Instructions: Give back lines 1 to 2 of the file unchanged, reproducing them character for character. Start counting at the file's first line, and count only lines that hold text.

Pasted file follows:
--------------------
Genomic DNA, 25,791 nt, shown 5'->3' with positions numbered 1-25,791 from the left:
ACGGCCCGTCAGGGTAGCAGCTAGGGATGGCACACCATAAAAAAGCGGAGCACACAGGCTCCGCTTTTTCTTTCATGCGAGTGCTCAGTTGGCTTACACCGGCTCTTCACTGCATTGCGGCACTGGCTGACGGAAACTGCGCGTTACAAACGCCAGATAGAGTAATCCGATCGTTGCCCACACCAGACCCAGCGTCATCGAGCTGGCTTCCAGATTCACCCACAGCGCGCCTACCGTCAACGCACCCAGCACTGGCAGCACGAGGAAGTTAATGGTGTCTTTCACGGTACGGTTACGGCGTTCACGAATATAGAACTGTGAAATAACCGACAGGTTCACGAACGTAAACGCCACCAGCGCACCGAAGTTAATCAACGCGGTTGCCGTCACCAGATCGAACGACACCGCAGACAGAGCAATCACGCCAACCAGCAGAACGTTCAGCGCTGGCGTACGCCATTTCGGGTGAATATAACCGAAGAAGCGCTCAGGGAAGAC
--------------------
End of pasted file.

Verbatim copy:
Genomic DNA, 25,791 nt, shown 5'->3' with positions numbered 1-25,791 from the left:
ACGGCCCGTCAGGGTAGCAGCTAGGGATGGCACACCATAAAAAAGCGGAGCACACAGGCTCCGCTTTTTCTTTCATGCGAGTGCTCAGTTGGCTTACACCGGCTCTTCACTGCATTGCGGCACTGGCTGACGGAAACTGCGCGTTACAAACGCCAGATAGAGTAATCCGATCGTTGCCCACACCAGACCCAGCGTCATCGAGCTGGCTTCCAGATTCACCCACAGCGCGCCTACCGTCAACGCACCCAGCACTGGCAGCACGAGGAAGTTAATGGTGTCTTTCACGGTACGGTTACGGCGTTCACGAATATAGAACTGTGAAATAACCGACAGGTTCACGAACGTAAACGCCACCAGCGCACCGAAGTTAATCAACGCGGTTGCCGTCACCAGATCGAACGACACCGCAGACAGAGCAATCACGCCAACCAGCAGAACGTTCAGCGCTGGCGTACGCCATTTCGGGTGAATATAACCGAAGAAGCGCTCAGGGAAGAC